Brochure Underwater Guide National Parks ServiceM.A.R.C. Lofthus
Museums In the Sea Underwater Tour
The 3 parallel reef tracts that extend the length of Broward County are very close to shore, the furthest is only 1 mile from shore, allowing shore divers and those with boats quick and easy access to some great fishing grounds. Broward County has done a excellent job of positioning 122 mooring buoys, most in a straight line, right up the coast along the reefs. With little anchor damage, the reefs are in great condition, loaded with marine life. Every beach allows divers and spearo's access to hunting grounds from shore, anglers can fish on beaches and there are large fishing piers in every community. For those with a boat that want big fish or to dive, you can't beat the quick access to reefs - in just a mile or two you are in 90 foot water with some big species lurking below, ready to take your bait. Shipwrecks are abundant, both wrecks that sunk unintentionally and those placed as artificial reefs by the active Broward County's Natural Resources Planning and Management Division.
The Ancient Mariner was an ex-Coast Guard vessel called Nemesis, named after the Greek goddess of vengeance. The Nemesis was built as a Prohibition Runner by Marritte Mfg. Company in Pt. Pleasant, West Virginia. Her keel was laid on November 17, 1933; she was launched on July 7, 1934, and was commissioned on October 10. The Nemesis was 165 feet long, had a 25 foot beam and displaced 370 tons. She was a class "B" cutter and was powered to a top speed of 12.9 knots by two 1,340 hp diesel engines and two three blade propellers. Her crew consisted of four officers, one warrant and 50 men.
The Nemesis never had the chance to chase rum runners as prohibition ended in 1933, a year before she was launched. During World War II the Nemesis was used as a sub-chaser and escort for convoys. Some sources state that she dropped depth charges on a submarine in August of 1942. She also rescued survivors from the torpedoed tankers Faja De Oro and SS Suwied in 1942. She was decommissioned on November 20, 1964, and sold to Auto Marine Engineers on February 9, 1966. In 1979 investors purchased the vessel and re-modeled her to look like a three deck African steamer. She was renamed Livingston Landing and became Ft. Lauderdale's first floating restaurant. The Livingston Landing closed in 1981. On April 28, 1981, the vessel now named Ancient Mariner sunk at its dock. She was re-floated and re-opened as a restaurant. In 1986 more than 100 patrons of the restaurant contracted hepatitis after dining aboard the old cutter, the restaurant could not survive the bad publicity and went bankrupt. The vessel re-opened under several names including Chapman's River Raw Bar, Anchorage Seafood, Dockside 501 and Cutters, but none lasted too long. She was purchased by the South Florida Divers Club of Hollywood for $6,000.00, and donated to Broward County's artificial reef program.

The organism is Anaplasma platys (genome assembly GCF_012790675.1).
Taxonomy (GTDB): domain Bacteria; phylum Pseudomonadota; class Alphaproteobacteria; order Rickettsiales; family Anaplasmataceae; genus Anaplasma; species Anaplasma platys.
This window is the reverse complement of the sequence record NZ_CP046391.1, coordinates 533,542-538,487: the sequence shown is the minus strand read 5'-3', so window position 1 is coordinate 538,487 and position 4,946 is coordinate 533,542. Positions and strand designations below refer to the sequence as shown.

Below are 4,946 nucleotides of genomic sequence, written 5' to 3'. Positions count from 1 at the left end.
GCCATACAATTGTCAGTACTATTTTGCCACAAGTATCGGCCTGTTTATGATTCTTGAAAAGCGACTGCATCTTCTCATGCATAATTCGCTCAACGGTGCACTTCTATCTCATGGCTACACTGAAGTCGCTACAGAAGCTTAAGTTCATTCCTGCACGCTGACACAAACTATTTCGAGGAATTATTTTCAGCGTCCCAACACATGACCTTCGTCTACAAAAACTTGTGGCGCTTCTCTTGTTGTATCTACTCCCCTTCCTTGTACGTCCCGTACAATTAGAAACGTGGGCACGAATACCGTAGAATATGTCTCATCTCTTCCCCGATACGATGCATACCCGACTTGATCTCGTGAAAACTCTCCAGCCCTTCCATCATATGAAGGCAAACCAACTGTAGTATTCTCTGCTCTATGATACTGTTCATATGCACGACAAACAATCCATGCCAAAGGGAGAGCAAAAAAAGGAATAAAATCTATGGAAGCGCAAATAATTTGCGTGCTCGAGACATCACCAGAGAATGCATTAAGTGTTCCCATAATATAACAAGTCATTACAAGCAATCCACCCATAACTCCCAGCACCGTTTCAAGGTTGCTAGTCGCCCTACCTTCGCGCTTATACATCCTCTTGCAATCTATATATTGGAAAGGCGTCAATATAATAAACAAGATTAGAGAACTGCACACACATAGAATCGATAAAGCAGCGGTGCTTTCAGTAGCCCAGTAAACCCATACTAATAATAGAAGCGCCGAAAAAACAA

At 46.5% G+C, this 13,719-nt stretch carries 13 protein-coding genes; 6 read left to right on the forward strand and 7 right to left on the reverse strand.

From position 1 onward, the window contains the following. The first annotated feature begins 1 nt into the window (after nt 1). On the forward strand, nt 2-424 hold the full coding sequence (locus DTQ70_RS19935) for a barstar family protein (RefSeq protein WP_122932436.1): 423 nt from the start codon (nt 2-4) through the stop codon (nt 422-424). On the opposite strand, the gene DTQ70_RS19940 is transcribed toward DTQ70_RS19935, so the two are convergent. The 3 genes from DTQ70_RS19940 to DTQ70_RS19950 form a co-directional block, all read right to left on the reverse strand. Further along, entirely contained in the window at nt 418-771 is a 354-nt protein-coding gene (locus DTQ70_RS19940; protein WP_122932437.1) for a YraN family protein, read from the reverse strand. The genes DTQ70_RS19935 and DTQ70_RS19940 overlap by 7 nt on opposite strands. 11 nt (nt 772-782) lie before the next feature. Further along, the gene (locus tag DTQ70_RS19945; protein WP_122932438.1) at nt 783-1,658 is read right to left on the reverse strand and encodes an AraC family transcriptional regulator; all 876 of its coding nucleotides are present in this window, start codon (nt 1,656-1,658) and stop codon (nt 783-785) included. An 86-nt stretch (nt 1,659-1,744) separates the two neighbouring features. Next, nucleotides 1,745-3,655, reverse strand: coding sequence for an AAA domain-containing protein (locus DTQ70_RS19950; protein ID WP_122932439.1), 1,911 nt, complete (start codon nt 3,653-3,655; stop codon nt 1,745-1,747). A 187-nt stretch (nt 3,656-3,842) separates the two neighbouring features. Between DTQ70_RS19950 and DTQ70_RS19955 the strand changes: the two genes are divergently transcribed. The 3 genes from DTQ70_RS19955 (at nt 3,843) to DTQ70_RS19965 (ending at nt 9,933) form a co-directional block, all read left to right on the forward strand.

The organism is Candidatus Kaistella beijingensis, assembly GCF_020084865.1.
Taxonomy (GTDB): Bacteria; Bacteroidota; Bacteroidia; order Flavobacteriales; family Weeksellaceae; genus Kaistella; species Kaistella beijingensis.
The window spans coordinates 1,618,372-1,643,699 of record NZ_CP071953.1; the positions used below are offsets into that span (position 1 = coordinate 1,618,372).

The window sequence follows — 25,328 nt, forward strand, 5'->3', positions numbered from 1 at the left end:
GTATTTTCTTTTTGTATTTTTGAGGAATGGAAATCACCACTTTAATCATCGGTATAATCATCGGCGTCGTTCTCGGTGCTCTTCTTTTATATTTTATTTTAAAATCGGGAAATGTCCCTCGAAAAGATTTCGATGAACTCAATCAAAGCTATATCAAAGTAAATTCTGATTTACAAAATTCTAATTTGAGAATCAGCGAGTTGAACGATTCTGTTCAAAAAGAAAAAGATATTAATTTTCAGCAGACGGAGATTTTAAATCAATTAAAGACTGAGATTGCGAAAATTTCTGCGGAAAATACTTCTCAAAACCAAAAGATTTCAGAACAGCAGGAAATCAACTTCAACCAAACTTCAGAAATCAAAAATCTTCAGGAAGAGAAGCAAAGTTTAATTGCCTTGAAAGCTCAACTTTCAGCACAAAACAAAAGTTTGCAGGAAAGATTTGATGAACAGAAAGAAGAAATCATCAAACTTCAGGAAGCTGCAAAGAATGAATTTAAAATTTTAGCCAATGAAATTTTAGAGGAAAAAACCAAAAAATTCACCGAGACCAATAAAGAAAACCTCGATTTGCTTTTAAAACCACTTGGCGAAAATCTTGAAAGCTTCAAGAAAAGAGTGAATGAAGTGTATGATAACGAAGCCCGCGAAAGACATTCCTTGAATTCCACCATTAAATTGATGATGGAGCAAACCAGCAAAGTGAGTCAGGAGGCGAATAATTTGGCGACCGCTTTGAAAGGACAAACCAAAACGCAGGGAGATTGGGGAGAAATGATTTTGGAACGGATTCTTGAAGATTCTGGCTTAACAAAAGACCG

In June of 1991, the Nemesis, now called Ancient Mariner, was sunk as an artificial reef off Deerfield Beach. She now sits upright in 70 feet of water with a slight port list.
The Hollyhock was a 175-foot U.S. Coast Guard buoy tender built in March of 1937 in Milwaukee, Wisconsin. In 1959, she was moved to Detroit, Michigan, where she was used as an ice breaker in Lake Michigan. She later served in Miami, Florida -- also as a buoy tender -- and in the Bahamas for refueling seaplanes for the U.S. Air Force. In 1982, the Hollyhock was decommissioned by the Coast Guard and was later purchased by a missionary and renamed the Good News Mission Ship, where she went from port to port spreading the Gospel. She became stranded in the Miami River, and with the help of the Boating Improvement Program Fund and the Pompano Beach Fishing Rodeo, she was purchased to become an artificial reef.